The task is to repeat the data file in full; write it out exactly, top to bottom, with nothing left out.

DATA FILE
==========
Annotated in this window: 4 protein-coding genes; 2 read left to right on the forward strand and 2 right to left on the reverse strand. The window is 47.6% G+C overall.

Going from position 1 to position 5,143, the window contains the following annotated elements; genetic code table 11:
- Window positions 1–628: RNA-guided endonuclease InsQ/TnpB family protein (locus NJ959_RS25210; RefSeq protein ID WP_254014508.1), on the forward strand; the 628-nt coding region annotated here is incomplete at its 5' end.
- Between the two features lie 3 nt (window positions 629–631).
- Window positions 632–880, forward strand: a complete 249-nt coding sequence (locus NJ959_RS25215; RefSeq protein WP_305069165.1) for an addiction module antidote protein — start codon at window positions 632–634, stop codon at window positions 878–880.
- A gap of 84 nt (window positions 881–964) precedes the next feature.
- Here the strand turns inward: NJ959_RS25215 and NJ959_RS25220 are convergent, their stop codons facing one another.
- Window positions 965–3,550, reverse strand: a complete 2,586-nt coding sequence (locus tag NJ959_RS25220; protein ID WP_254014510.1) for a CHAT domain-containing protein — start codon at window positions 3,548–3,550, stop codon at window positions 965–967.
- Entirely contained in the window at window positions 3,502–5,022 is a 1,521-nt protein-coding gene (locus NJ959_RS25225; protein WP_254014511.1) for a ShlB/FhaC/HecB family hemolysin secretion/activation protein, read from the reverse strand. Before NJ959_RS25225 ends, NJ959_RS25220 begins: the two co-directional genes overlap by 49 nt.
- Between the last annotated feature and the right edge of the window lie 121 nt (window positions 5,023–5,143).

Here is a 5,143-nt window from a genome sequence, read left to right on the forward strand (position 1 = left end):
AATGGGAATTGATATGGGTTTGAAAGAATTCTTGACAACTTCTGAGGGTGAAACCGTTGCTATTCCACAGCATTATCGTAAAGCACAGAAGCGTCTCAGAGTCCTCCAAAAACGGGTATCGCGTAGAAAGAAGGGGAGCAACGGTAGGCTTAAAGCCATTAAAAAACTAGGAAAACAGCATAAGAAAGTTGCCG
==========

Annotated in this window: 4 protein-coding genes; 2 read left to right on the forward strand and 2 right to left on the reverse strand. The window is 47.6% G+C overall.

Going from position 1 to position 5,143, the window contains the following annotated elements; genetic code table 11:
- Window positions 1–628: RNA-guided endonuclease InsQ/TnpB family protein (locus NJ959_RS25210; RefSeq protein ID WP_254014508.1), on the forward strand; the 628-nt coding region annotated here is incomplete at its 5' end.
- Between the two features lie 3 nt (window positions 629–631).
- Window positions 632–880, forward strand: a complete 249-nt coding sequence (locus NJ959_RS25215; RefSeq protein WP_305069165.1) for an addiction module antidote protein — start codon at window positions 632–634, stop codon at window positions 878–880.
- A gap of 84 nt (window positions 881–964) precedes the next feature.
- Here the strand turns inward: NJ959_RS25215 and NJ959_RS25220 are convergent, their stop codons facing one another.
- Window positions 965–3,550, reverse strand: a complete 2,586-nt coding sequence (locus tag NJ959_RS25220; protein ID WP_254014510.1) for a CHAT domain-containing protein — start codon at window positions 3,548–3,550, stop codon at window positions 965–967.
- Entirely contained in the window at window positions 3,502–5,022 is a 1,521-nt protein-coding gene (locus NJ959_RS25225; protein WP_254014511.1) for a ShlB/FhaC/HecB family hemolysin secretion/activation protein, read from the reverse strand. Before NJ959_RS25225 ends, NJ959_RS25220 begins: the two co-directional genes overlap by 49 nt.
- Between the last annotated feature and the right edge of the window lie 121 nt (window positions 5,023–5,143).

Here is a 5,143-nt window from a genome sequence, read left to right on the forward strand (position 1 = left end):
AATGGGAATTGATATGGGTTTGAAAGAATTCTTGACAACTTCTGAGGGTGAAACCGTTGCTATTCCACAGCATTATCGTAAAGCACAGAAGCGTCTCAGAGTCCTCCAAAAACGGGTATCGCGTAGAAAGAAGGGGAGCAACGGTAGGCTTAAAGCCATTAAAAAACTAGGAAAACAGCATAAGAAAGTTGCCG